Social media enables people to remain linked to their loved ones and friends. However, staying connected through social media does not provide the same kind of fulfillment as actual human interaction. Virtual friendships cannot fully satisfy One’s real-life social and dependency needs.

Becoming too distant from the reality of communication and interaction can hinder the ability and desire to interact. ADHS teacher, Christopher Remaley, believes that “social media makes students less social in real life.”

Teenagers suffering from social anxiety commonly use social media sites to find validation and companionship missing in their real life or the physical world. For teens who feel as though they struggle to fit in, going online to socialize means access to a larger group of people than at school. This easily available access of people to communicate with may give a shy teen an addictive rush. However, social media should never serve as a substitute for what is missing in a teen’s real life.

Work Ethic

Social media addiction is thought of to be as harmful to the growing mind as alcohol and drugs. Addiction to social media brings about a change in one’s behavior that impacts the productivity and the engagement in tasks that require the attention of a stimulating mind.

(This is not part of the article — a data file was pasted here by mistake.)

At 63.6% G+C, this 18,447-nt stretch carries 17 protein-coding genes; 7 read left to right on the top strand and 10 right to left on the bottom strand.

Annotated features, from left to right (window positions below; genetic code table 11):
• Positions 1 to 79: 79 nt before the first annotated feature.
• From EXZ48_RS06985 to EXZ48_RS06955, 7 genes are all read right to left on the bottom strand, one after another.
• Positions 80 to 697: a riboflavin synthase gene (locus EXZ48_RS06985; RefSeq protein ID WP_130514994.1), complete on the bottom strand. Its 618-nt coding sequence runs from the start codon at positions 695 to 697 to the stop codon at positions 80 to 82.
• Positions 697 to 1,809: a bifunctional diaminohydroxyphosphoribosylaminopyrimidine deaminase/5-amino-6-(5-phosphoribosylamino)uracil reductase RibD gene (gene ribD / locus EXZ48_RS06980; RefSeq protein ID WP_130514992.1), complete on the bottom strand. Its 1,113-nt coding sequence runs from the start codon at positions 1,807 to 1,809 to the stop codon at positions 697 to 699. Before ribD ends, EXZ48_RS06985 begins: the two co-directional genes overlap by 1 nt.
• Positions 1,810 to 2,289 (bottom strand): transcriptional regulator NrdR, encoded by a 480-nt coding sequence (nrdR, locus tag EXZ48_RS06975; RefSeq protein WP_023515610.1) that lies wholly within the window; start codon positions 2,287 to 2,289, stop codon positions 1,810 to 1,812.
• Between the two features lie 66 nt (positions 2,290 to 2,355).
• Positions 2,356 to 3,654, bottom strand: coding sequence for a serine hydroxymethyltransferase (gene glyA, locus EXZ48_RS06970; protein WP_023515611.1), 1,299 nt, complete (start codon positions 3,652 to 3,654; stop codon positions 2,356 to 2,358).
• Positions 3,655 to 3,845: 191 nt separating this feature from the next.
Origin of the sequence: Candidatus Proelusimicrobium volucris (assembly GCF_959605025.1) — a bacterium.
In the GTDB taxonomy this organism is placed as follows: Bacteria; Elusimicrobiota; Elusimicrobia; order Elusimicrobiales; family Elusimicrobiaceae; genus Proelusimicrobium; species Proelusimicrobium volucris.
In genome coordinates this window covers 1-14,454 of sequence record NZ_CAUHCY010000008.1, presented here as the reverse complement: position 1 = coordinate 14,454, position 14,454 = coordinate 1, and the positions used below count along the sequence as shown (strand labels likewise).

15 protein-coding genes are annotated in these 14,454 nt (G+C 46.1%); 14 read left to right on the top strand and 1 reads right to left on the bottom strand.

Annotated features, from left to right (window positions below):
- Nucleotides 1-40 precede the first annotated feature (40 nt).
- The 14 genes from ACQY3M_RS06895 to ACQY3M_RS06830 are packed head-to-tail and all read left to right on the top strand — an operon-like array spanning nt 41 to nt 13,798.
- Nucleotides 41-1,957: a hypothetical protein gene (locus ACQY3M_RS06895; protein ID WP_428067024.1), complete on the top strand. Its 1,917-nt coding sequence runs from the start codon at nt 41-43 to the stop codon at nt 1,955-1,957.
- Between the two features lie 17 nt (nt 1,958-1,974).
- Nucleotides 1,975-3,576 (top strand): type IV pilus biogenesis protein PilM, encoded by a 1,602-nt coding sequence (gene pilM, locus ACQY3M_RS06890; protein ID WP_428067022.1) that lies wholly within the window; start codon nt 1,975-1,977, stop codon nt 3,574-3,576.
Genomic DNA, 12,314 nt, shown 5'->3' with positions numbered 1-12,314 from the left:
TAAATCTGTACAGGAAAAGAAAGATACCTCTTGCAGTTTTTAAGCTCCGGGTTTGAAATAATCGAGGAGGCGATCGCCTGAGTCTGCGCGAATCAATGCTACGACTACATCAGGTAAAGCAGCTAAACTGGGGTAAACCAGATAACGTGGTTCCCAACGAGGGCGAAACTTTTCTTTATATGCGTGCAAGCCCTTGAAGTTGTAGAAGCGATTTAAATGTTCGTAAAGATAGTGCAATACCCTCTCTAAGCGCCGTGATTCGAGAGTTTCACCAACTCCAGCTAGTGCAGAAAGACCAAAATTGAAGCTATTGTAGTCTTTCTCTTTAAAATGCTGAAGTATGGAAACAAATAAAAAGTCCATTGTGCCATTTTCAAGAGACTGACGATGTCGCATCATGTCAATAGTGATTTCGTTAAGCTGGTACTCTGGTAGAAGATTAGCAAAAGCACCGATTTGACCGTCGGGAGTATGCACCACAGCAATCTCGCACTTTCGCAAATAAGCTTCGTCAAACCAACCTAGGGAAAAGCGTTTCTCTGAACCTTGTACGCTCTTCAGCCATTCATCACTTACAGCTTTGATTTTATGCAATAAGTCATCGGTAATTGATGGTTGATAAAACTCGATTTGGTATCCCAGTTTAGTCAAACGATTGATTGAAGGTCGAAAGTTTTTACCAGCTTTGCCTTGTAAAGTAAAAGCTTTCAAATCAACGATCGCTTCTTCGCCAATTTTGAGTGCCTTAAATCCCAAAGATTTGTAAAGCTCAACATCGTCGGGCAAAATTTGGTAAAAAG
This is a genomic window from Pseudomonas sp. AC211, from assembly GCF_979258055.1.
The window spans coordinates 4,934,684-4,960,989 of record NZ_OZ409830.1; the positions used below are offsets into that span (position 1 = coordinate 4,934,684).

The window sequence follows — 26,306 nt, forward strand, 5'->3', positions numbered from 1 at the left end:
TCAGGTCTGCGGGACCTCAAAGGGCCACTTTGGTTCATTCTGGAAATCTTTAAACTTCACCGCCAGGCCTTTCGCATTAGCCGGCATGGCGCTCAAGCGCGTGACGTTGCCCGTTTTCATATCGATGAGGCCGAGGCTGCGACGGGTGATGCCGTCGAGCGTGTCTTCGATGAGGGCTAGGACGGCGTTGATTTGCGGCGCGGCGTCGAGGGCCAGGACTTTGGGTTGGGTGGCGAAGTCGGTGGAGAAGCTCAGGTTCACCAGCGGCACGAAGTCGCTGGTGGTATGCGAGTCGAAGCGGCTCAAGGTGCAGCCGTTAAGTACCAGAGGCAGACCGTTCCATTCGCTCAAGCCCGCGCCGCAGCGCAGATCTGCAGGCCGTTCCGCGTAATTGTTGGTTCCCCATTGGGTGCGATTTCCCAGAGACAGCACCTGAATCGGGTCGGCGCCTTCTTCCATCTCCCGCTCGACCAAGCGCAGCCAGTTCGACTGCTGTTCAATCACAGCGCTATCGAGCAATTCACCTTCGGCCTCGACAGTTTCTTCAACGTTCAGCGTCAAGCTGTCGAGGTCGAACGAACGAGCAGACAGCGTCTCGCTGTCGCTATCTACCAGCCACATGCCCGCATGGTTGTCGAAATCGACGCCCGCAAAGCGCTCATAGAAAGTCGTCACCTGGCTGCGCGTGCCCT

Millenials are placing their social media needs in front of work or assignments that should hold priority. A student, who has a test or a project coming up, will often choose to browse through their social media apps and put off the work that is needed in order to succeed.

“I have noticed that there is always numerous amounts of people, students, teachers, that I see always on their phone. It has become a problem when they begin to put their phone in front of other needs or priorities,” said Emily Benson, senior at Athens Drive.